When Georgetown University launched its Initiative on Catholic Social Thought and Public Life, the venture benefited from the popularity of a relatively new pope.
People packed the university's Gaston Hall one October evening in 2013 for the first of what would become a series of conversations on "The Francis Factor."
As we reported at the time, John Carr, director of the initiative, opened the event "by wondering what a publisher, pre-Francis, would say to the outline of a book that began with the first resignation by a pope in 600 years and was followed by the election of an old Jesuit who rode the bus to work as the archbishop of Buenos Aires, Argentina; who announces a church for and of the poor; lives in a guest house instead of the papal palace; and spends Holy Thursday washing the feet of young people in prison."
"He'd say don't waste your time or mine," Carr said. "Well, I can't wait for the next chapter."
The chapters since have not disappointed in terms of Vatican intrigue and departure from past practice. Francis' papacy has been nothing if not consistently interesting and challenging — an open, inclusive, approachable and warmly pastoral approach with an emphasis on those in the margins that goes far beyond words in a papal document.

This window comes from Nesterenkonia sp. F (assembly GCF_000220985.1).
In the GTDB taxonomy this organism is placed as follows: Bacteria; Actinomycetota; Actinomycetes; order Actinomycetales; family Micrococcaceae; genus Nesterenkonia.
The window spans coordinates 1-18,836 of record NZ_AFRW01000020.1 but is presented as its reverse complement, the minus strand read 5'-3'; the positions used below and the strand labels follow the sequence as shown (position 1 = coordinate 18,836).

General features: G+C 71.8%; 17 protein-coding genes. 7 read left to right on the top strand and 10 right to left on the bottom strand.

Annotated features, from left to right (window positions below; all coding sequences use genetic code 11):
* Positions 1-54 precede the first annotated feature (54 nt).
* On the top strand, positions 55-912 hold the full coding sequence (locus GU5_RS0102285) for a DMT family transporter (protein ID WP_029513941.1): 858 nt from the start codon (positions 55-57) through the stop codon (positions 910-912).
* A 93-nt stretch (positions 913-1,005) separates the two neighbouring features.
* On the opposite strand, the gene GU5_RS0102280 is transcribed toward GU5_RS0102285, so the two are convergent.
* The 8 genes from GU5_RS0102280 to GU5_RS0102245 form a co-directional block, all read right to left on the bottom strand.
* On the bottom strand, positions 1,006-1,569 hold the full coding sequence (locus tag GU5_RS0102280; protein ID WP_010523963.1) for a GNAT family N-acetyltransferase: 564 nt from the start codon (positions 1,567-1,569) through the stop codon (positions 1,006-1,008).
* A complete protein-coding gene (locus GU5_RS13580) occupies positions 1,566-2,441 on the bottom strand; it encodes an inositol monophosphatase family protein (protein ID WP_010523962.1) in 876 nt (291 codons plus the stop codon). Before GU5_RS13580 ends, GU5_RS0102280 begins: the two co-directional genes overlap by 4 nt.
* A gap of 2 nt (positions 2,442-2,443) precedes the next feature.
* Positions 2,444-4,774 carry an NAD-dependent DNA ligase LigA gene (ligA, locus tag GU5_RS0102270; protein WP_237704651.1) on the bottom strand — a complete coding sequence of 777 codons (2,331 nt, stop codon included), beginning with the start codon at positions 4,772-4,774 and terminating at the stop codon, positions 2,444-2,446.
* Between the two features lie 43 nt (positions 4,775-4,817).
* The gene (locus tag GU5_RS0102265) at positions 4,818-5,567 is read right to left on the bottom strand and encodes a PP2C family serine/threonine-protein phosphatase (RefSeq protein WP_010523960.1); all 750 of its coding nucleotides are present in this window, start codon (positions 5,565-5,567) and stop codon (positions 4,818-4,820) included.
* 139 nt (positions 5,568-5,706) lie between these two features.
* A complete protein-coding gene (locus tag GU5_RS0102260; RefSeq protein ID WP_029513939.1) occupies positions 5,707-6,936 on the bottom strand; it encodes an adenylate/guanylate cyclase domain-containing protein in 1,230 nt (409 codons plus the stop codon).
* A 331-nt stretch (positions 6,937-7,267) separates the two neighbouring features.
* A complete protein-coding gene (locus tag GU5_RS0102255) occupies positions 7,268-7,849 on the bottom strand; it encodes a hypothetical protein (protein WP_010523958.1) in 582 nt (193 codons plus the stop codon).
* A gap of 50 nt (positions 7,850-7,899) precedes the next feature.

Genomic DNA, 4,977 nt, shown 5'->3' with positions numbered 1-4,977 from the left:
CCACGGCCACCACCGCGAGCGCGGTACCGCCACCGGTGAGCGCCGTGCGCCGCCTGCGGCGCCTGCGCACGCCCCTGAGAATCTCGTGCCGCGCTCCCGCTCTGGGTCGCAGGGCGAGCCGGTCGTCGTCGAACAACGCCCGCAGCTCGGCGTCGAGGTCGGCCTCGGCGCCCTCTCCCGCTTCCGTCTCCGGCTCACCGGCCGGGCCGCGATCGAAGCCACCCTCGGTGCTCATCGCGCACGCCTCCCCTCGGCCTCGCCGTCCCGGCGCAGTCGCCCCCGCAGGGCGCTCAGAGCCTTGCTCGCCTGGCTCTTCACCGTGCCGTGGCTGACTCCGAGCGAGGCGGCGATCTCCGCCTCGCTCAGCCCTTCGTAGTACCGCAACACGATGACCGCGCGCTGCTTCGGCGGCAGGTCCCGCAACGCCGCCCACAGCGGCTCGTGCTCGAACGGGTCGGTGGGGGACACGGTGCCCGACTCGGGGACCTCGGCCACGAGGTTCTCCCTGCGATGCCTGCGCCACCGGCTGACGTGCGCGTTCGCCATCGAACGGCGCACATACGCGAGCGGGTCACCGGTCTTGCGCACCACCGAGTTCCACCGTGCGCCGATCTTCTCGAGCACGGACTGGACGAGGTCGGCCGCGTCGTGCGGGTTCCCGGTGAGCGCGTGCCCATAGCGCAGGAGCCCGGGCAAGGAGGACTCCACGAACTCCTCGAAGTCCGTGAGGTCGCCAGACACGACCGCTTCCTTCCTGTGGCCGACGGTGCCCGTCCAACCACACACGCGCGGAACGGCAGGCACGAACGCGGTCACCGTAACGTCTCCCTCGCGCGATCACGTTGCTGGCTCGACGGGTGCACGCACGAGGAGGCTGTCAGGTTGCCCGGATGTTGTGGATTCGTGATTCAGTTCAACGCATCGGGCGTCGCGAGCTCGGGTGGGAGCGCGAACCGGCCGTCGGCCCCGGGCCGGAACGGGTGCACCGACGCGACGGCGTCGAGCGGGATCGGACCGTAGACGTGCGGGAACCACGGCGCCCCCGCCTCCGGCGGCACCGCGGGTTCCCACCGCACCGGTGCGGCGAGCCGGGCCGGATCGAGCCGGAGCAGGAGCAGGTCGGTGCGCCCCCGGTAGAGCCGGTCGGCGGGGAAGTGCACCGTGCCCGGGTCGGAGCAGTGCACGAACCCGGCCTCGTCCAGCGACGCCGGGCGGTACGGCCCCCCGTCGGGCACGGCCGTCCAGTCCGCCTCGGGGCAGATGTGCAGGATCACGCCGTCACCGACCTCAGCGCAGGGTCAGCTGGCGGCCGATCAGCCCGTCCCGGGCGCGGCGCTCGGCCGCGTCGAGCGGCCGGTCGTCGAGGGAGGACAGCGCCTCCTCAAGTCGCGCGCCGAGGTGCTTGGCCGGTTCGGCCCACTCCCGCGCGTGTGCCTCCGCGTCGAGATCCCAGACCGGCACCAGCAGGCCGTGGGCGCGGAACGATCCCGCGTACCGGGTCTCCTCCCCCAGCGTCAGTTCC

Six years later, a capacity crowd in Georgetown's Dahlgren Chapel heard described some of the jitters and "confusion" rippling across the community in the wake of Francis' approach to church governance. Those attending the recent event also heard an archbishop speak of the scandalous organized opposition to a pope who is highly critical of two particularly American idolatries: money and militarism.
At home or on the road, the lens capturing this papacy has moved from the previous spectacle of crowds in thrall of a commanding stage presence to a somewhat bowed figure surrounded by refugees and the disabled, in the midst of those whose neighborhoods represent the most destitute on Earth, kneeling to wash the feet of the incarcerated.
Catholic identity, once a calculus of rigid rule-keeping, has shifted more to a practice of mercy and accompaniment.